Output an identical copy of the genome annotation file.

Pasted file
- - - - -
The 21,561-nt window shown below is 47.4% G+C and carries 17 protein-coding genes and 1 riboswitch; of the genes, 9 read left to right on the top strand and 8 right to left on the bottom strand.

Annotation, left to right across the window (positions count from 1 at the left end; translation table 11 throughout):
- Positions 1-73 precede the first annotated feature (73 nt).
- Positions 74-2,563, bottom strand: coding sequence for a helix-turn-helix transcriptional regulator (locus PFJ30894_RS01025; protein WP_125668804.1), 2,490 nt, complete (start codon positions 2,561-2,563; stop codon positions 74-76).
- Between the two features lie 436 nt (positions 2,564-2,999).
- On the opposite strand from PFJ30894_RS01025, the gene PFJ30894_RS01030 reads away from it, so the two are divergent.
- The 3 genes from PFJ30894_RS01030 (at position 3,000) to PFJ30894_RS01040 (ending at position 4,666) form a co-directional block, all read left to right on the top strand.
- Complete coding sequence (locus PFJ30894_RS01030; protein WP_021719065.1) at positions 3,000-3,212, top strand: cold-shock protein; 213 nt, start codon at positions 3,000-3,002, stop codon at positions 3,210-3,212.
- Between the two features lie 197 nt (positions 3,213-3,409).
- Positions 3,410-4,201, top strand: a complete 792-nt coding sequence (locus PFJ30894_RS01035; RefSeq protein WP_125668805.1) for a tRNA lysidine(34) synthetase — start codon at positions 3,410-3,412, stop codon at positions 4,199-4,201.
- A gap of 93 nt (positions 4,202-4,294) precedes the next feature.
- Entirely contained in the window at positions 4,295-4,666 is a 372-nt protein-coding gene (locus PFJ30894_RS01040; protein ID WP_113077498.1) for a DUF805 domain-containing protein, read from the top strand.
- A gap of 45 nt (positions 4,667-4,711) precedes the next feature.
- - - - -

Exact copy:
The 21,561-nt window shown below is 47.4% G+C and carries 17 protein-coding genes and 1 riboswitch; of the genes, 9 read left to right on the top strand and 8 right to left on the bottom strand.

Annotation, left to right across the window (positions count from 1 at the left end; translation table 11 throughout):
- Positions 1-73 precede the first annotated feature (73 nt).
- Positions 74-2,563, bottom strand: coding sequence for a helix-turn-helix transcriptional regulator (locus PFJ30894_RS01025; protein WP_125668804.1), 2,490 nt, complete (start codon positions 2,561-2,563; stop codon positions 74-76).
- Between the two features lie 436 nt (positions 2,564-2,999).
- On the opposite strand from PFJ30894_RS01025, the gene PFJ30894_RS01030 reads away from it, so the two are divergent.
- The 3 genes from PFJ30894_RS01030 (at position 3,000) to PFJ30894_RS01040 (ending at position 4,666) form a co-directional block, all read left to right on the top strand.
- Complete coding sequence (locus PFJ30894_RS01030; protein WP_021719065.1) at positions 3,000-3,212, top strand: cold-shock protein; 213 nt, start codon at positions 3,000-3,002, stop codon at positions 3,210-3,212.
- Between the two features lie 197 nt (positions 3,213-3,409).
- Positions 3,410-4,201, top strand: a complete 792-nt coding sequence (locus PFJ30894_RS01035; RefSeq protein WP_125668805.1) for a tRNA lysidine(34) synthetase — start codon at positions 3,410-3,412, stop codon at positions 4,199-4,201.
- A gap of 93 nt (positions 4,202-4,294) precedes the next feature.
- Entirely contained in the window at positions 4,295-4,666 is a 372-nt protein-coding gene (locus PFJ30894_RS01040; protein ID WP_113077498.1) for a DUF805 domain-containing protein, read from the top strand.
- A gap of 45 nt (positions 4,667-4,711) precedes the next feature.